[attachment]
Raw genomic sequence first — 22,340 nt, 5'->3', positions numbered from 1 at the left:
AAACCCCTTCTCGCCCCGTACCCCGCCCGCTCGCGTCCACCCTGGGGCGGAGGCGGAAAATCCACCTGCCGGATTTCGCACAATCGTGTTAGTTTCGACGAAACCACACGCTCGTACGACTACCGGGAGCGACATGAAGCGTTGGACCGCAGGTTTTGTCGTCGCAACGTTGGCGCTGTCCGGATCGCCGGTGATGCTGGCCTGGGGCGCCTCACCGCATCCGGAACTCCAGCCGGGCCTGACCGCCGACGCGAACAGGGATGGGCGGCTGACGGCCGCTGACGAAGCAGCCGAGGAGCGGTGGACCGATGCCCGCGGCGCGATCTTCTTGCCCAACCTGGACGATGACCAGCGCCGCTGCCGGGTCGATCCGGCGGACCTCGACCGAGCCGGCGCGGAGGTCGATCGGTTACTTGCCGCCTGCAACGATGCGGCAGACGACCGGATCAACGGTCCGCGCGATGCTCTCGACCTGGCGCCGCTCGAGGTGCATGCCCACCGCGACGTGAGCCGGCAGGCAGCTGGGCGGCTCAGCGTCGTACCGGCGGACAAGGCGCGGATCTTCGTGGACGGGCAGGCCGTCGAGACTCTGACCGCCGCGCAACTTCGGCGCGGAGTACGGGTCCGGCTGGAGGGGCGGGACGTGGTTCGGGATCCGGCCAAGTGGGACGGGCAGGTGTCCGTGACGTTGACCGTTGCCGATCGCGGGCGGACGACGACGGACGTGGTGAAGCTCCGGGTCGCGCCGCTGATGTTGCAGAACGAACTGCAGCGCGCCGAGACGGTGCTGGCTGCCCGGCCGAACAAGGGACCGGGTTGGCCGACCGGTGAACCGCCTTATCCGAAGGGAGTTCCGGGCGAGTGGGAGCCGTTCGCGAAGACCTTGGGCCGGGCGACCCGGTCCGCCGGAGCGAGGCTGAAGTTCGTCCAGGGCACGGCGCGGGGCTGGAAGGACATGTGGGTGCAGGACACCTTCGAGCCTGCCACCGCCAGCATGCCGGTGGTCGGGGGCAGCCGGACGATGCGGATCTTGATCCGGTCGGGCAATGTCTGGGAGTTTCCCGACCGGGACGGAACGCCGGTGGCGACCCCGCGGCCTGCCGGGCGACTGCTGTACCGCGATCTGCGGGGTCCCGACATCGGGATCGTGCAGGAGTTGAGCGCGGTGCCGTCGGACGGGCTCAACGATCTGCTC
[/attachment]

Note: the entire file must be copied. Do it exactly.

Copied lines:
Raw genomic sequence first — 22,340 nt, 5'->3', positions numbered from 1 at the left:
AAACCCCTTCTCGCCCCGTACCCCGCCCGCTCGCGTCCACCCTGGGGCGGAGGCGGAAAATCCACCTGCCGGATTTCGCACAATCGTGTTAGTTTCGACGAAACCACACGCTCGTACGACTACCGGGAGCGACATGAAGCGTTGGACCGCAGGTTTTGTCGTCGCAACGTTGGCGCTGTCCGGATCGCCGGTGATGCTGGCCTGGGGCGCCTCACCGCATCCGGAACTCCAGCCGGGCCTGACCGCCGACGCGAACAGGGATGGGCGGCTGACGGCCGCTGACGAAGCAGCCGAGGAGCGGTGGACCGATGCCCGCGGCGCGATCTTCTTGCCCAACCTGGACGATGACCAGCGCCGCTGCCGGGTCGATCCGGCGGACCTCGACCGAGCCGGCGCGGAGGTCGATCGGTTACTTGCCGCCTGCAACGATGCGGCAGACGACCGGATCAACGGTCCGCGCGATGCTCTCGACCTGGCGCCGCTCGAGGTGCATGCCCACCGCGACGTGAGCCGGCAGGCAGCTGGGCGGCTCAGCGTCGTACCGGCGGACAAGGCGCGGATCTTCGTGGACGGGCAGGCCGTCGAGACTCTGACCGCCGCGCAACTTCGGCGCGGAGTACGGGTCCGGCTGGAGGGGCGGGACGTGGTTCGGGATCCGGCCAAGTGGGACGGGCAGGTGTCCGTGACGTTGACCGTTGCCGATCGCGGGCGGACGACGACGGACGTGGTGAAGCTCCGGGTCGCGCCGCTGATGTTGCAGAACGAACTGCAGCGCGCCGAGACGGTGCTGGCTGCCCGGCCGAACAAGGGACCGGGTTGGCCGACCGGTGAACCGCCTTATCCGAAGGGAGTTCCGGGCGAGTGGGAGCCGTTCGCGAAGACCTTGGGCCGGGCGACCCGGTCCGCCGGAGCGAGGCTGAAGTTCGTCCAGGGCACGGCGCGGGGCTGGAAGGACATGTGGGTGCAGGACACCTTCGAGCCTGCCACCGCCAGCATGCCGGTGGTCGGGGGCAGCCGGACGATGCGGATCTTGATCCGGTCGGGCAATGTCTGGGAGTTTCCCGACCGGGACGGAACGCCGGTGGCGACCCCGCGGCCTGCCGGGCGACTGCTGTACCGCGATCTGCGGGGTCCCGACATCGGGATCGTGCAGGAGTTGAGCGCGGTGCCGTCGGACGGGCTCAACGATCTGCTC